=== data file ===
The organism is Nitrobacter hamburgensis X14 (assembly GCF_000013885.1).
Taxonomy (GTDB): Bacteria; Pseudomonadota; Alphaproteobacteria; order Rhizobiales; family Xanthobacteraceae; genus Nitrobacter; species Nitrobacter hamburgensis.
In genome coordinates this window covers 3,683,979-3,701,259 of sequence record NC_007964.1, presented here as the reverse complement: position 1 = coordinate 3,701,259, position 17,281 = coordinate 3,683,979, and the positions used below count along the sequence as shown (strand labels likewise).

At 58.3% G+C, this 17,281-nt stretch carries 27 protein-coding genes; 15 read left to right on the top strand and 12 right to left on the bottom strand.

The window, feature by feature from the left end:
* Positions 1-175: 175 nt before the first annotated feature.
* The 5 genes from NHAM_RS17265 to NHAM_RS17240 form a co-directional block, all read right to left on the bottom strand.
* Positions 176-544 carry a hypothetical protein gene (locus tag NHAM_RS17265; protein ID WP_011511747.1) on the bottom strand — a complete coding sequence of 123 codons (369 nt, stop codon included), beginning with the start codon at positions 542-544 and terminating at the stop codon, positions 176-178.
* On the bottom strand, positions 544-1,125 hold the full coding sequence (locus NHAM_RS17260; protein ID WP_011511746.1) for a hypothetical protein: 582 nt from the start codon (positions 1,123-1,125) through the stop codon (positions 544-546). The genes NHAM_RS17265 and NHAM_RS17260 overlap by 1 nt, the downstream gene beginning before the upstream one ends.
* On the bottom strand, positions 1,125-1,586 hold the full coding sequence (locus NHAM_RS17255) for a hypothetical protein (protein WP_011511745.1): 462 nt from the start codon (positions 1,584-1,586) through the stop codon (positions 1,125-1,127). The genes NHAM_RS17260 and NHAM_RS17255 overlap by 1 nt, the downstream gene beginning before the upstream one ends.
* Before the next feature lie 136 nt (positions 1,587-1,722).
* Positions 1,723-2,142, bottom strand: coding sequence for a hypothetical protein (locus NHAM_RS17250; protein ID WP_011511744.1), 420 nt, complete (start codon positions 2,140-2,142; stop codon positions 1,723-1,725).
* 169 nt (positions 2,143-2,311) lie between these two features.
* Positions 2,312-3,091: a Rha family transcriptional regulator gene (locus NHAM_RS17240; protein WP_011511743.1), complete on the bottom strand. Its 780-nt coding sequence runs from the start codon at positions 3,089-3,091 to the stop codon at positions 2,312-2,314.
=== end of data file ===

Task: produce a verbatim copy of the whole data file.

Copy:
The organism is Nitrobacter hamburgensis X14 (assembly GCF_000013885.1).
Taxonomy (GTDB): Bacteria; Pseudomonadota; Alphaproteobacteria; order Rhizobiales; family Xanthobacteraceae; genus Nitrobacter; species Nitrobacter hamburgensis.
In genome coordinates this window covers 3,683,979-3,701,259 of sequence record NC_007964.1, presented here as the reverse complement: position 1 = coordinate 3,701,259, position 17,281 = coordinate 3,683,979, and the positions used below count along the sequence as shown (strand labels likewise).

At 58.3% G+C, this 17,281-nt stretch carries 27 protein-coding genes; 15 read left to right on the top strand and 12 right to left on the bottom strand.

The window, feature by feature from the left end:
* Positions 1-175: 175 nt before the first annotated feature.
* The 5 genes from NHAM_RS17265 to NHAM_RS17240 form a co-directional block, all read right to left on the bottom strand.
* Positions 176-544 carry a hypothetical protein gene (locus tag NHAM_RS17265; protein ID WP_011511747.1) on the bottom strand — a complete coding sequence of 123 codons (369 nt, stop codon included), beginning with the start codon at positions 542-544 and terminating at the stop codon, positions 176-178.
* On the bottom strand, positions 544-1,125 hold the full coding sequence (locus NHAM_RS17260; protein ID WP_011511746.1) for a hypothetical protein: 582 nt from the start codon (positions 1,123-1,125) through the stop codon (positions 544-546). The genes NHAM_RS17265 and NHAM_RS17260 overlap by 1 nt, the downstream gene beginning before the upstream one ends.
* On the bottom strand, positions 1,125-1,586 hold the full coding sequence (locus NHAM_RS17255) for a hypothetical protein (protein WP_011511745.1): 462 nt from the start codon (positions 1,584-1,586) through the stop codon (positions 1,125-1,127). The genes NHAM_RS17260 and NHAM_RS17255 overlap by 1 nt, the downstream gene beginning before the upstream one ends.
* Before the next feature lie 136 nt (positions 1,587-1,722).
* Positions 1,723-2,142, bottom strand: coding sequence for a hypothetical protein (locus NHAM_RS17250; protein ID WP_011511744.1), 420 nt, complete (start codon positions 2,140-2,142; stop codon positions 1,723-1,725).
* 169 nt (positions 2,143-2,311) lie between these two features.
* Positions 2,312-3,091: a Rha family transcriptional regulator gene (locus NHAM_RS17240; protein WP_011511743.1), complete on the bottom strand. Its 780-nt coding sequence runs from the start codon at positions 3,089-3,091 to the stop codon at positions 2,312-2,314.